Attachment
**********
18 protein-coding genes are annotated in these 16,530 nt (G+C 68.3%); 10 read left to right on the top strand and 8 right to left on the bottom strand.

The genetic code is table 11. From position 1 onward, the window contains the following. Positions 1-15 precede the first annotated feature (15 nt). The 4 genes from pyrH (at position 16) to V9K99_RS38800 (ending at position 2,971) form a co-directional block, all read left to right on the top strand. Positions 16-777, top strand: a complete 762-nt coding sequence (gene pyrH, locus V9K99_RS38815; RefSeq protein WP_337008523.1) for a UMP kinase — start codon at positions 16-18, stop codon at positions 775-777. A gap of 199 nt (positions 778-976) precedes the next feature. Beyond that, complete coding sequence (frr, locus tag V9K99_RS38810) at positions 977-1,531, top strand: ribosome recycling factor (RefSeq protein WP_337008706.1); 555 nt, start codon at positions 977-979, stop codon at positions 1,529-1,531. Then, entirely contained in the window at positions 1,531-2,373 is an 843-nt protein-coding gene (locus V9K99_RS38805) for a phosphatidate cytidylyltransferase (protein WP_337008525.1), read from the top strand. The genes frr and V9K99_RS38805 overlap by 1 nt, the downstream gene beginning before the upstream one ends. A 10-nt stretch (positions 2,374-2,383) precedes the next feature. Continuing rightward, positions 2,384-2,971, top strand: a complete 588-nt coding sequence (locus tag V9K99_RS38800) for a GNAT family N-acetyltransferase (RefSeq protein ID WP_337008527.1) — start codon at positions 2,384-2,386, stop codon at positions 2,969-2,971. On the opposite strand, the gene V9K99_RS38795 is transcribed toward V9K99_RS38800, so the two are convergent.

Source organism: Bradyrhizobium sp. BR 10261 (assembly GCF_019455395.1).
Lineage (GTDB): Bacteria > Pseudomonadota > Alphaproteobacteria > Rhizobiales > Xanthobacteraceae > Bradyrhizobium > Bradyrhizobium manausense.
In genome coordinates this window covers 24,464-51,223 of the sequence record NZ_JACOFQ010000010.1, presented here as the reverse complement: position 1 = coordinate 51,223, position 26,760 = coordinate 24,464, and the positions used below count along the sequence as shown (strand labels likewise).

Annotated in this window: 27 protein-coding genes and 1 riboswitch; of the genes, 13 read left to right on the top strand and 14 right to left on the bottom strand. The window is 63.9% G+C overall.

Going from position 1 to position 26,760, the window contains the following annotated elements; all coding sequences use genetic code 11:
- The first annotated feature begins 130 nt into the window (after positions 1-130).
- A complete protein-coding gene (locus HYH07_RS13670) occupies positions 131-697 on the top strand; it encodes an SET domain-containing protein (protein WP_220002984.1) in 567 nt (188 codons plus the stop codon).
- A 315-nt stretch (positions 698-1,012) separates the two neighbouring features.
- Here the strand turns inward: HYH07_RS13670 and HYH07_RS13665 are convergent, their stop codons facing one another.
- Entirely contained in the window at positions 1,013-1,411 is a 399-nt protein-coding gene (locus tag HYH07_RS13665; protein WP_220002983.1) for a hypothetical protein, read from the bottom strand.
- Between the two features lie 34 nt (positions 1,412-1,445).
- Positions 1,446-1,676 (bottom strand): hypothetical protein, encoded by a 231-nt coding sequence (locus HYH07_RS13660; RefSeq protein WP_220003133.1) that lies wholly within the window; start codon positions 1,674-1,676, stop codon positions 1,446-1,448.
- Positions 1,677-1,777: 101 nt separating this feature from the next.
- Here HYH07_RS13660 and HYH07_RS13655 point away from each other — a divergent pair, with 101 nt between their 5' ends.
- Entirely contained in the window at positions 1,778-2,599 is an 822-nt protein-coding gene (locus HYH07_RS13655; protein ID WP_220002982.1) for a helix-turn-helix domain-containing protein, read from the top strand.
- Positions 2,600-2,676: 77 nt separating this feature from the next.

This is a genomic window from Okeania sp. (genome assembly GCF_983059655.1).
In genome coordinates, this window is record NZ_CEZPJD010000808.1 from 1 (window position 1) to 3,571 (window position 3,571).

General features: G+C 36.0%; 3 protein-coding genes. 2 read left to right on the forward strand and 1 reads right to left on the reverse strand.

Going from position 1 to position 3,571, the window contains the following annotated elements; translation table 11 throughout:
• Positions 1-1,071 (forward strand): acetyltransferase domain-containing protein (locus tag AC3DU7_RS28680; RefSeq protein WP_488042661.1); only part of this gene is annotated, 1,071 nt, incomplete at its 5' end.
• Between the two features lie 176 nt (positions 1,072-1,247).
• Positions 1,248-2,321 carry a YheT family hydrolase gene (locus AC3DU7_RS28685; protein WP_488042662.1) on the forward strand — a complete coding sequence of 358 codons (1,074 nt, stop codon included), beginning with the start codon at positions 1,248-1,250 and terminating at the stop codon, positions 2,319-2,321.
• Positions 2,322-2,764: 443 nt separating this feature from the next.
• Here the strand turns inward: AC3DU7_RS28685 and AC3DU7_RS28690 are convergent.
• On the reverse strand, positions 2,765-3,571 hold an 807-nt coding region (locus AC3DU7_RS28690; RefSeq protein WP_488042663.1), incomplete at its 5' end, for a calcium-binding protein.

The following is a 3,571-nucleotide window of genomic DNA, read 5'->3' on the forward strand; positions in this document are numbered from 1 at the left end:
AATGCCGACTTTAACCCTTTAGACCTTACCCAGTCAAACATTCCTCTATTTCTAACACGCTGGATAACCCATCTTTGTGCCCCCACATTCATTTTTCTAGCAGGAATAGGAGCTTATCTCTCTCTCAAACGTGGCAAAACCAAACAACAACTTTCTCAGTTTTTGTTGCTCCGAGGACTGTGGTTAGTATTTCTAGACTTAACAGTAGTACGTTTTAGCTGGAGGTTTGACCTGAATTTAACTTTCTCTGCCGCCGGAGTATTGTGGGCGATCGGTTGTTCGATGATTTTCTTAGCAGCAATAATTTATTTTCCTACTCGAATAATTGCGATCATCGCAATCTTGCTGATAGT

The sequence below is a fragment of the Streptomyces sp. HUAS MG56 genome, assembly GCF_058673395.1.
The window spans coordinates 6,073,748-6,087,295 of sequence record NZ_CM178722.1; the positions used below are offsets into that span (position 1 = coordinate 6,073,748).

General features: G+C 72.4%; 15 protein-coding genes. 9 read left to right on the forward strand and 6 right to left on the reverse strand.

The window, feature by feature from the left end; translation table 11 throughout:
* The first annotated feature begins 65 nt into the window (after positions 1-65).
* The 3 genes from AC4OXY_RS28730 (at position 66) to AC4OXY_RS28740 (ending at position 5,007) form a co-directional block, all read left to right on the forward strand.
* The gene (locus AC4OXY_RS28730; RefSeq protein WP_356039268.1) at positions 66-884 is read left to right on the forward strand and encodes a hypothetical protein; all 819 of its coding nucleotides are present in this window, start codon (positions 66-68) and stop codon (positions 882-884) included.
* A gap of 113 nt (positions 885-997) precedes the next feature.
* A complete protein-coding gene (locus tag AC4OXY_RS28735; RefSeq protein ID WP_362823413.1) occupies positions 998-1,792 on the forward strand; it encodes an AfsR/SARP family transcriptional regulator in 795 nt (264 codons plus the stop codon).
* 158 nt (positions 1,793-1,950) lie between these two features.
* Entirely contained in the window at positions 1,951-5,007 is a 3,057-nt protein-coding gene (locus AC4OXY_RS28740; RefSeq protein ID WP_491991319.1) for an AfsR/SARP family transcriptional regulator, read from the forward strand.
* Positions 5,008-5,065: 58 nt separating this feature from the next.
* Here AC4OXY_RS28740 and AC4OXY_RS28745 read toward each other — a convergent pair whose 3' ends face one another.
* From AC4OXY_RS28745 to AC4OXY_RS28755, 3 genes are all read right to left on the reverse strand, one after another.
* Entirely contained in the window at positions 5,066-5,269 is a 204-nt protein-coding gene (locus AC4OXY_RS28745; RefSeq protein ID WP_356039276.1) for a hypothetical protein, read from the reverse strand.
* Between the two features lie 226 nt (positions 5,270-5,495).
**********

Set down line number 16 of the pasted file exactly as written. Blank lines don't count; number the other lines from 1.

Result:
- Here HYH07_RS13660 and HYH07_RS13655 point away from each other — a divergent pair, with 101 nt between their 5' ends.